The Polish hyperinflation was a short-lived event but in the space of a year inflation rocketed up 300%.  After the huge acceleration shock, price increases only decelerate, but they don’t decline.  Note the chart below:  there were only seven months of real hyperinflationary explosion.  After that, prices stubbornly increased, but there were no seismic events.   

The data suggests that modern currency collapses don’t mean dollars or zlotys or any other bearer bond with no coupon go the way of the dodo completely, even in hyperinflation.  What you get instead is currency reform—a “new and improved” bearer bond with no coupon in exchange for the old one (an extreme haircut at redemption), and high real and nominal interest rates.  If there isn’t currency reform that toilet paper can hang around as a unit of account for some time.

Exchange Rates and Capital Controls

Shorting the currency would seem a no-brainer here.   However, there’s a high probability of a snag:  capital controls and “official” exchange rates—currency inconvertibility.  Such measure would screw up straightforward and profitable currency shorting, but the data shows they don’t work to dampen inflation.  People are cunning and they develop work-arounds to a dying currency.  Even if citizens must accept said currency as legal tender, they develop efficient ways to off-load it using market mechanisms.  Note price discovery on the black market for zlotys (Polish currency) before and after the exchange rate finds a hard peg, meaning interest rates start to bite. 

Cost of Living

This is where the “minute detail” comes in.  That household survey captured consumer prices by category during hyperinflation.  They show that hyperinflation is the ultimate in living for the now.  As prices for basic necessities go through the roof, the prices of non-essentials collapse.  Not only is capital stored in currency destroyed, the cost for food outstrips other consumer categories.  For the record, non-foodstuffs means clothing and shoes and electrical/mechanical goods for the home; entertainment means  newspaper expenditures, books (including school-books), movies and related items like concerts;  fuel (heating oil and gasoline) is not included.  Subsidies and usage differences make such comparisons inadequate anyway because few had a car when Polish communism collapsed.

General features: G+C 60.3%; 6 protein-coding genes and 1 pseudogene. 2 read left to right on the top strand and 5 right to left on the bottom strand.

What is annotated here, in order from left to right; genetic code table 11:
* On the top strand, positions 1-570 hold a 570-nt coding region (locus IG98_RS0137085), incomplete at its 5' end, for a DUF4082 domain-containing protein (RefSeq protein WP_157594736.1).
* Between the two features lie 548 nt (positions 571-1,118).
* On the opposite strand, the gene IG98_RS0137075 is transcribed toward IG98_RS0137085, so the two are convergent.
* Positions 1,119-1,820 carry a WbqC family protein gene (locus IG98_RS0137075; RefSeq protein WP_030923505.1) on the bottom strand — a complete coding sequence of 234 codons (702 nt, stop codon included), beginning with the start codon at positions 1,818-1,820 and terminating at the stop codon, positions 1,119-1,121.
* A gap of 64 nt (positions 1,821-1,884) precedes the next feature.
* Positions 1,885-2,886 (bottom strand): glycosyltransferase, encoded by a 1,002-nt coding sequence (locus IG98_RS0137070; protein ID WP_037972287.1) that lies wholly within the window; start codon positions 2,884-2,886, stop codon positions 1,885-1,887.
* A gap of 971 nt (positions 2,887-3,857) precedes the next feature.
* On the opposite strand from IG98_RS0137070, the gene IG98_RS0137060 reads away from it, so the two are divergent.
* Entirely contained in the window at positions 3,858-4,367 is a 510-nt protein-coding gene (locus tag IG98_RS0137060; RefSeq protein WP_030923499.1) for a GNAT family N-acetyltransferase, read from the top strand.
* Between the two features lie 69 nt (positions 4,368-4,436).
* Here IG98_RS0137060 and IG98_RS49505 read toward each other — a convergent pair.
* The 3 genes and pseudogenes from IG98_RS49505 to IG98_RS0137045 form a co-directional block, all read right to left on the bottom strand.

There are some clear and profitable conclusions to this section.  Food (and fuel) is how one will profit in the initial stages of a hyperinflation, even as rents, non-food consumer goods collapse.  This is due to the fixed nature of rental arrangements and the immiserizing effect of inflation takes luxury goods out of reach.  Items for immediate consumption are the one that really jack up.  After the initial inflation shock, returns on other goods surpass foodstuffs. 

The biggest defect of the comparison is the exclusion of petrochemical usage, as it was a heavily subsidized and very differently utilized commodity in communist and transition Poland.  I believe it is safe to assume that gasoline and distillates in general would be most sensitive to any type of inflation shock. 

Inflation Equations

However, you could long inflation risk through US CPI futures settled in another currency OTC.  So let’s assume that one is associated with Taleb’s Universa Investments and want an explicit hedge to a hyperinflation event.  Consider the following inflation option-like product:  a non-stream cap security with a strike at X% inflation.  Think of such a cap as a call option on the inflation rate implied by CPI.  I know, I know, it is not exactly an option in that CPI isn’t a tradable product. 

Using some modified RBS methodology 1or here for… less exotic… inflation caps, the pay-out is:

Where N is the notional, κ is the strike, omega is 1 for a cap (-1 for a floor) and ψ is the contract year fraction for the interval Ti-1 to Ti; retrofitting with the data earlier shows that quarterly fractioning is efficient.  I(T) is inflation at time T, measured by CPI.  In the case of a non-stream cap like here, Ti-1 resolves to T0.

For pricing, assume away counterparty, institutional, rounding, and seasonality risk.  The pricing formula is rather complicated, similar to a cliquet option.  

Formula aside, I’m not sure what kind of quote you would get from a derivatives broker for a hyperinflation cap.  For options on inflation one generally has to rely on quotes from brokers like ICAP

  • 1. The Royal Bank of Scotland, 2003, Guide to Inflation-Linked Products. Risk